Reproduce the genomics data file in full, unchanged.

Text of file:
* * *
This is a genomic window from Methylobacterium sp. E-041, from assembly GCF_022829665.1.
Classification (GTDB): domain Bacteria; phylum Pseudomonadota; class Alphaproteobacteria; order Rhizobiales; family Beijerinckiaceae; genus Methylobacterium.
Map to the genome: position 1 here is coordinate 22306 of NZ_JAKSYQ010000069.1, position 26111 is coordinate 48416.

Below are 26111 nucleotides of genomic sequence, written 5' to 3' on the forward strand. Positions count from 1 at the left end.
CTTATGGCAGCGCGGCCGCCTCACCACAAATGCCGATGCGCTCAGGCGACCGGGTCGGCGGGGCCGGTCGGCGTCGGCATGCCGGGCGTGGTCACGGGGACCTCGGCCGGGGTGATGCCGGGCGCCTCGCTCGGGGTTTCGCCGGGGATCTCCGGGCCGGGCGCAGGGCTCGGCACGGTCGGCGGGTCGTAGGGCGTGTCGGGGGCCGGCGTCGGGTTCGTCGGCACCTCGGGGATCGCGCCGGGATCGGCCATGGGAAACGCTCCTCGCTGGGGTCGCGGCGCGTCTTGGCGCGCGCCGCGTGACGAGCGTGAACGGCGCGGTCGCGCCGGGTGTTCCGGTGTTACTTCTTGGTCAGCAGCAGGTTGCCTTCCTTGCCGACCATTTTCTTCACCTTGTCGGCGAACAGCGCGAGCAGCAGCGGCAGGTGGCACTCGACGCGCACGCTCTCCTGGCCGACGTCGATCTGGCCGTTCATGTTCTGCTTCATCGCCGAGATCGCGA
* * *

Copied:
This is a genomic window from Methylobacterium sp. E-041, from assembly GCF_022829665.1.
Classification (GTDB): domain Bacteria; phylum Pseudomonadota; class Alphaproteobacteria; order Rhizobiales; family Beijerinckiaceae; genus Methylobacterium.
Map to the genome: position 1 here is coordinate 22306 of NZ_JAKSYQ010000069.1, position 26111 is coordinate 48416.

Below are 26111 nucleotides of genomic sequence, written 5' to 3' on the forward strand. Positions count from 1 at the left end.
CTTATGGCAGCGCGGCCGCCTCACCACAAATGCCGATGCGCTCAGGCGACCGGGTCGGCGGGGCCGGTCGGCGTCGGCATGCCGGGCGTGGTCACGGGGACCTCGGCCGGGGTGATGCCGGGCGCCTCGCTCGGGGTTTCGCCGGGGATCTCCGGGCCGGGCGCAGGGCTCGGCACGGTCGGCGGGTCGTAGGGCGTGTCGGGGGCCGGCGTCGGGTTCGTCGGCACCTCGGGGATCGCGCCGGGATCGGCCATGGGAAACGCTCCTCGCTGGGGTCGCGGCGCGTCTTGGCGCGCGCCGCGTGACGAGCGTGAACGGCGCGGTCGCGCCGGGTGTTCCGGTGTTACTTCTTGGTCAGCAGCAGGTTGCCTTCCTTGCCGACCATTTTCTTCACCTTGTCGGCGAACAGCGCGAGCAGCAGCGGCAGGTGGCACTCGACGCGCACGCTCTCCTGGCCGACGTCGATCTGGCCGTTCATGTTCTGCTTCATCGCCGAGATCGCGA